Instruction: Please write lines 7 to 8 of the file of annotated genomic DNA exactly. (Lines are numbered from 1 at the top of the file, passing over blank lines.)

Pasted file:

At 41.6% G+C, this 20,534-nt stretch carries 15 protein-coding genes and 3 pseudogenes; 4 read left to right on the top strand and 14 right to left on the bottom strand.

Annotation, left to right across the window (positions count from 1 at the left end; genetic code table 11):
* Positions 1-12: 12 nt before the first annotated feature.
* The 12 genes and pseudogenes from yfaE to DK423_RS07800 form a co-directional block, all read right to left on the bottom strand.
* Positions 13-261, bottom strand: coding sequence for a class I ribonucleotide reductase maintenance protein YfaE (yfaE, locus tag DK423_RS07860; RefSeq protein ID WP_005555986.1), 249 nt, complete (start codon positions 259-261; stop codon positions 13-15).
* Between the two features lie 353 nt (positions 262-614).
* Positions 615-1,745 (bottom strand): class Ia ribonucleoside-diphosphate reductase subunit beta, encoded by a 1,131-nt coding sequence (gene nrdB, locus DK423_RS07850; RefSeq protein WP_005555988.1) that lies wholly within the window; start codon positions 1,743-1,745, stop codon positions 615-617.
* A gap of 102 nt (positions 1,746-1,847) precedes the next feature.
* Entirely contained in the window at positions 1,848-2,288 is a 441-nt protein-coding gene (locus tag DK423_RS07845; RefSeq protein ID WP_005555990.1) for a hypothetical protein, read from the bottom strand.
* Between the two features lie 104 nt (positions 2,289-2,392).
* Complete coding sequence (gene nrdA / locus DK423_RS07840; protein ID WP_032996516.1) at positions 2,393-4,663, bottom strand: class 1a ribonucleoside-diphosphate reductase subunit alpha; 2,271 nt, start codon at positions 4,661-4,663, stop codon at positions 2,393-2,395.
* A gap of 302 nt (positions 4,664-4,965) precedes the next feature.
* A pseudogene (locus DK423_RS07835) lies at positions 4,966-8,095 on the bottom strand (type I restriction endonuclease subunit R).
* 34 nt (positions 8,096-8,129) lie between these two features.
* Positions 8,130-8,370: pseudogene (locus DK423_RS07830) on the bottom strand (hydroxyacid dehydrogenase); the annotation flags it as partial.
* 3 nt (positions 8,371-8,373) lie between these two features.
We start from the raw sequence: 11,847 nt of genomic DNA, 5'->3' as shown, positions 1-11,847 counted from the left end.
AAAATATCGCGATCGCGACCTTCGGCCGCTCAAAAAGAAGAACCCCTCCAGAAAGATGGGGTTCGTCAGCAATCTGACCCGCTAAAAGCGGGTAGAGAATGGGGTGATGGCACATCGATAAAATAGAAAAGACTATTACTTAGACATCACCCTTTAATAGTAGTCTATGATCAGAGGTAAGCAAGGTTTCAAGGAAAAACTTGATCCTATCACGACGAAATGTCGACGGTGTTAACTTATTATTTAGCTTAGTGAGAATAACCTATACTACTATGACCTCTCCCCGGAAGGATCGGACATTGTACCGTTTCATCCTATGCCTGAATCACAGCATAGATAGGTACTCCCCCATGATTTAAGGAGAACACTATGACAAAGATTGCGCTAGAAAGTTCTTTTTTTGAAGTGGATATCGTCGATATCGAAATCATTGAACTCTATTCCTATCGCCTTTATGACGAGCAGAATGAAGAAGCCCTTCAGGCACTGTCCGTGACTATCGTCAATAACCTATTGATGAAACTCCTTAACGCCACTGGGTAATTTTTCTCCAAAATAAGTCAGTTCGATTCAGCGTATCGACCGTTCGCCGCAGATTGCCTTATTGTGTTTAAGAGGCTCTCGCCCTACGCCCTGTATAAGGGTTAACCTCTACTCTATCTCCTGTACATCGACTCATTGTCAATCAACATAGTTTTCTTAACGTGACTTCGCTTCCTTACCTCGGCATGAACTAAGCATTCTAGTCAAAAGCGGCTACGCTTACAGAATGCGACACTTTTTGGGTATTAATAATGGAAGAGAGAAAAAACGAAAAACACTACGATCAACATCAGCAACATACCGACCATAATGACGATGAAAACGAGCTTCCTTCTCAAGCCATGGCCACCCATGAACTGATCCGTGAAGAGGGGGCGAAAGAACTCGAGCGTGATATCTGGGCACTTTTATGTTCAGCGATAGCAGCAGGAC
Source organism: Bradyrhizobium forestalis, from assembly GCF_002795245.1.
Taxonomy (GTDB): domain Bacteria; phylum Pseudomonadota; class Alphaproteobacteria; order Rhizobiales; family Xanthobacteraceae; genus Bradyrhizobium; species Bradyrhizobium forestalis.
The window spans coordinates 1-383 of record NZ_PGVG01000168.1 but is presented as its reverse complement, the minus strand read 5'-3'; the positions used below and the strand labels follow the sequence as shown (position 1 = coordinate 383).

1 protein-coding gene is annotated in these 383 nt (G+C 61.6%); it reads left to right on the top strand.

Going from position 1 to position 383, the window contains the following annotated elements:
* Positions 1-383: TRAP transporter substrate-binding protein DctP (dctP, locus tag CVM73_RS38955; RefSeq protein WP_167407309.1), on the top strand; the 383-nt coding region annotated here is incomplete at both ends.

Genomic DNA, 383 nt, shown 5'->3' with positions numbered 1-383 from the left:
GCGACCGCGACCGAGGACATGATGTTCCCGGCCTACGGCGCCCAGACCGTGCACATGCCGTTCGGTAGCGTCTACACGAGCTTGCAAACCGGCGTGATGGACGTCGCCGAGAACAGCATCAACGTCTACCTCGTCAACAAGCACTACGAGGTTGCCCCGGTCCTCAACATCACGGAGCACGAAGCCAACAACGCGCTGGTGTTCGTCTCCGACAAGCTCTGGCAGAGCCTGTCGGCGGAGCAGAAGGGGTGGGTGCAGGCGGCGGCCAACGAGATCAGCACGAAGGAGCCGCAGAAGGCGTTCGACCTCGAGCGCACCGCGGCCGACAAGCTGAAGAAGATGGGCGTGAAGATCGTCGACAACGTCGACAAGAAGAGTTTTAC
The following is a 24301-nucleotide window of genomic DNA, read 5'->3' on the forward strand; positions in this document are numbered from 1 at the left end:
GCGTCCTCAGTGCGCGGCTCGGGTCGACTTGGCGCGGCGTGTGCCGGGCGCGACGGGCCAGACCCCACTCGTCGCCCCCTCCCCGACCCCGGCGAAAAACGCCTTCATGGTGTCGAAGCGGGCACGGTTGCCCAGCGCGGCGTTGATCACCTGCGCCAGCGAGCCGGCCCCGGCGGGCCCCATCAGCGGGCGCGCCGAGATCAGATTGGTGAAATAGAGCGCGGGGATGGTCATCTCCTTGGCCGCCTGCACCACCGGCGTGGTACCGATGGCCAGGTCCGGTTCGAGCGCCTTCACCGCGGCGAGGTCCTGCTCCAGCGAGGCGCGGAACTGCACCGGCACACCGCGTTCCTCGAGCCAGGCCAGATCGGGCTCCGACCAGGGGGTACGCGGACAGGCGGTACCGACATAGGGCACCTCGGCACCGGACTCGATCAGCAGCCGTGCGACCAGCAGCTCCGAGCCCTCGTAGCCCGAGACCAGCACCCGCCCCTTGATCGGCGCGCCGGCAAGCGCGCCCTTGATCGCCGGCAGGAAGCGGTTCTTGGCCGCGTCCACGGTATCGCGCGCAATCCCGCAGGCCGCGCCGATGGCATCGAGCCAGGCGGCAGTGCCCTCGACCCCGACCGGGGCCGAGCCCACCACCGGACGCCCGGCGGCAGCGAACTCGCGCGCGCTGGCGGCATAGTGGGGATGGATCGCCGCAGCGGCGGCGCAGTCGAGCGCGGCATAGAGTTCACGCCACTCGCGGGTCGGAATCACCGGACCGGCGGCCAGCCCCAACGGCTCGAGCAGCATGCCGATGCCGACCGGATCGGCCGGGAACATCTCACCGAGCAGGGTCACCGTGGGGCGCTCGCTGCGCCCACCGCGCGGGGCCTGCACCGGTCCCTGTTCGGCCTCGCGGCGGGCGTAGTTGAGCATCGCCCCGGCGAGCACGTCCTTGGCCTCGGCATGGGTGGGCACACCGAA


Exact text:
* Positions 615-1,745 (bottom strand): class Ia ribonucleoside-diphosphate reductase subunit beta, encoded by a 1,131-nt coding sequence (gene nrdB, locus DK423_RS07850; RefSeq protein WP_005555988.1) that lies wholly within the window; start codon positions 1,743-1,745, stop codon positions 615-617.
* A gap of 102 nt (positions 1,746-1,847) precedes the next feature.